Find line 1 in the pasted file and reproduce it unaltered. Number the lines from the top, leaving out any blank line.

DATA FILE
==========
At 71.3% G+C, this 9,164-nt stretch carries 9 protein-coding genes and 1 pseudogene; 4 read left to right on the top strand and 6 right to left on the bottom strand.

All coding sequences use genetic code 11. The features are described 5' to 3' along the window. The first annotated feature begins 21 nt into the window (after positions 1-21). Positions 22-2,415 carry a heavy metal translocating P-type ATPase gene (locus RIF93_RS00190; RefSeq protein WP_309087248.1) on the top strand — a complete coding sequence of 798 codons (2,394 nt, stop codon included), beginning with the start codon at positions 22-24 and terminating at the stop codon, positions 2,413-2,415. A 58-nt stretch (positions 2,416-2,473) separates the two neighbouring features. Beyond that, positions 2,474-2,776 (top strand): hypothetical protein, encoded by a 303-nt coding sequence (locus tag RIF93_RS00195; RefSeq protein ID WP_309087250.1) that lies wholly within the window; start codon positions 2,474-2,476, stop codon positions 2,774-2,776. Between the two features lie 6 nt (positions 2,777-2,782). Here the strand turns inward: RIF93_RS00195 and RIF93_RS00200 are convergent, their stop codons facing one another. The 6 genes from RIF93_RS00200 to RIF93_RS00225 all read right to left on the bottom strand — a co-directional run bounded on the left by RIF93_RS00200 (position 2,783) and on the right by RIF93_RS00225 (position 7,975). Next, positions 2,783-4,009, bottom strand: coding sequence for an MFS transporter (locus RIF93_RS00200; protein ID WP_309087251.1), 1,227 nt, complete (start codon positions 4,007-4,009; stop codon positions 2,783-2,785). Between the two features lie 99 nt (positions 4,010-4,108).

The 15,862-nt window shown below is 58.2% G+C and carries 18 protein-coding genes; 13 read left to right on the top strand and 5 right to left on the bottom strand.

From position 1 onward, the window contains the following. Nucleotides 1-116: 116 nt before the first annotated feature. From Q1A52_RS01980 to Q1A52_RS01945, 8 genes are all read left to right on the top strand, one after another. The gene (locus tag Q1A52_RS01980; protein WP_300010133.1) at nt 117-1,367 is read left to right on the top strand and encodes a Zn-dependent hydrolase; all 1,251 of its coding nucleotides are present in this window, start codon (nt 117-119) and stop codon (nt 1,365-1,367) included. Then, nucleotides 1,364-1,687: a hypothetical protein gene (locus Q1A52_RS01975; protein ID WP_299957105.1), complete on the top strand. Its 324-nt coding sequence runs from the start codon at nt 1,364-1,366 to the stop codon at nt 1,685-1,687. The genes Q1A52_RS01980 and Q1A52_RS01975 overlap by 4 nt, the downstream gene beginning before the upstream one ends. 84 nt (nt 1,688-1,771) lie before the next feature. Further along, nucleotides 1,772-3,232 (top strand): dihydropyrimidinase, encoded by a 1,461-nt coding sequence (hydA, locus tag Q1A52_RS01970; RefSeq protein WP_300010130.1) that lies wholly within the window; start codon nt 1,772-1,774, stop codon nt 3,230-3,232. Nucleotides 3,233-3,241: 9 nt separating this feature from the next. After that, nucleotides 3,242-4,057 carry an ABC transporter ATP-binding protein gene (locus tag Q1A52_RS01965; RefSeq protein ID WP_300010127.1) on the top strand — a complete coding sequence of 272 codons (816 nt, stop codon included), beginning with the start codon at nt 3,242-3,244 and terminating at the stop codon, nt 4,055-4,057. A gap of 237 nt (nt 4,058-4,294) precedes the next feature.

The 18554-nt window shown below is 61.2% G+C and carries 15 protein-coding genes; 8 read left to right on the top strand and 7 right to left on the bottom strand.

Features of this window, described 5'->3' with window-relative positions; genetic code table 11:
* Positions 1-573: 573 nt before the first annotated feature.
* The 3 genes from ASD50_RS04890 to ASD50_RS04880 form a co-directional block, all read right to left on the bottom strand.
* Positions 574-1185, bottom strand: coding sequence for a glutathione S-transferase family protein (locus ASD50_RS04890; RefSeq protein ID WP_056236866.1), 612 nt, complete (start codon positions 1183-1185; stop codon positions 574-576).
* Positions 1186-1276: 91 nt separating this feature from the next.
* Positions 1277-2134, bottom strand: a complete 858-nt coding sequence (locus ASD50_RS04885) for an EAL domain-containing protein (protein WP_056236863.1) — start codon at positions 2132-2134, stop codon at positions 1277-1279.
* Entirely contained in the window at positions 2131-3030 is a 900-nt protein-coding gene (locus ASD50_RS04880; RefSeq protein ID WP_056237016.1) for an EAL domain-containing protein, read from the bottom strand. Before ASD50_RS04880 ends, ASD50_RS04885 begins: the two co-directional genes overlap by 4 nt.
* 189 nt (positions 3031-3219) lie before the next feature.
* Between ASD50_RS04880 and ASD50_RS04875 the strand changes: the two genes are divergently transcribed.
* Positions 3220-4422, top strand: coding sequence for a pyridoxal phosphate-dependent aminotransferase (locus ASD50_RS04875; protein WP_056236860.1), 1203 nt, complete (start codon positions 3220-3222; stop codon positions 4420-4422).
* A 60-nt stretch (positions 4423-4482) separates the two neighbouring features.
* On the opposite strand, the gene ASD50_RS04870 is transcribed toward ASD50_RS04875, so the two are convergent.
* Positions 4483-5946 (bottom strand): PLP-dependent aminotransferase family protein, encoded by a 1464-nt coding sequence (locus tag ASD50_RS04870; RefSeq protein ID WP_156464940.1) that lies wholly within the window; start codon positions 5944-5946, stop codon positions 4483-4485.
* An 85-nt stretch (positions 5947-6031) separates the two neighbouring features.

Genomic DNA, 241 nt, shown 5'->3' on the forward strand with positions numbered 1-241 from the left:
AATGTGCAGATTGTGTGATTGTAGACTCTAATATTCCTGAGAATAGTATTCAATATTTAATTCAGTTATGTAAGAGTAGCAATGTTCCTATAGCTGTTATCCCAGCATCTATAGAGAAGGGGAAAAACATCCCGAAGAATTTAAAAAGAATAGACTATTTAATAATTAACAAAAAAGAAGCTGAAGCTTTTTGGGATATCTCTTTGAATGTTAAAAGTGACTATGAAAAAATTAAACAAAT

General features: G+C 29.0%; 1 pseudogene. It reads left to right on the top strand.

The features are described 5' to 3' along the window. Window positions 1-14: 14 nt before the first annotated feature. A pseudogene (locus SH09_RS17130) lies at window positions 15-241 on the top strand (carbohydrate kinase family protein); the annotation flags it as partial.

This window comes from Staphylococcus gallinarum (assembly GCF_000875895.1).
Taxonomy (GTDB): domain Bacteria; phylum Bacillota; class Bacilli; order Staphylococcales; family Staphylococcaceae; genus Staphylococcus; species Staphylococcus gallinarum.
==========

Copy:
At 71.3% G+C, this 9,164-nt stretch carries 9 protein-coding genes and 1 pseudogene; 4 read left to right on the top strand and 6 right to left on the bottom strand.